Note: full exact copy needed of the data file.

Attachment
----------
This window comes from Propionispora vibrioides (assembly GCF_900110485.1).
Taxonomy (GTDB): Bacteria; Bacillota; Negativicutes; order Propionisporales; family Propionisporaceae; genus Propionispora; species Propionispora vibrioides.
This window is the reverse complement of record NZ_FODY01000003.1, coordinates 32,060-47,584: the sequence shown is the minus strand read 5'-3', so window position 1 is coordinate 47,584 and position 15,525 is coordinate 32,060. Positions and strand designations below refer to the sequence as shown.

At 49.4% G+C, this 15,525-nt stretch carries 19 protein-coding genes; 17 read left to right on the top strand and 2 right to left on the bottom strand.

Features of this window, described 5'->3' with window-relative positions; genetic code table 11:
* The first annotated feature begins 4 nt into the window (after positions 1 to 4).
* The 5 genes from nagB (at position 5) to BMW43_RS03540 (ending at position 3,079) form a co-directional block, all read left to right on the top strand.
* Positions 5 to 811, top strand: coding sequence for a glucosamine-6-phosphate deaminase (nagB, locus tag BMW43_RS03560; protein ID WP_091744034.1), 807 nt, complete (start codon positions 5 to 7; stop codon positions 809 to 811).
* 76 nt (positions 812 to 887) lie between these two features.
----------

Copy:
This window comes from Propionispora vibrioides (assembly GCF_900110485.1).
Taxonomy (GTDB): Bacteria; Bacillota; Negativicutes; order Propionisporales; family Propionisporaceae; genus Propionispora; species Propionispora vibrioides.
This window is the reverse complement of record NZ_FODY01000003.1, coordinates 32,060-47,584: the sequence shown is the minus strand read 5'-3', so window position 1 is coordinate 47,584 and position 15,525 is coordinate 32,060. Positions and strand designations below refer to the sequence as shown.

At 49.4% G+C, this 15,525-nt stretch carries 19 protein-coding genes; 17 read left to right on the top strand and 2 right to left on the bottom strand.

Features of this window, described 5'->3' with window-relative positions; genetic code table 11:
* The first annotated feature begins 4 nt into the window (after positions 1 to 4).
* The 5 genes from nagB (at position 5) to BMW43_RS03540 (ending at position 3,079) form a co-directional block, all read left to right on the top strand.
* Positions 5 to 811, top strand: coding sequence for a glucosamine-6-phosphate deaminase (nagB, locus tag BMW43_RS03560; protein ID WP_091744034.1), 807 nt, complete (start codon positions 5 to 7; stop codon positions 809 to 811).
* 76 nt (positions 812 to 887) lie between these two features.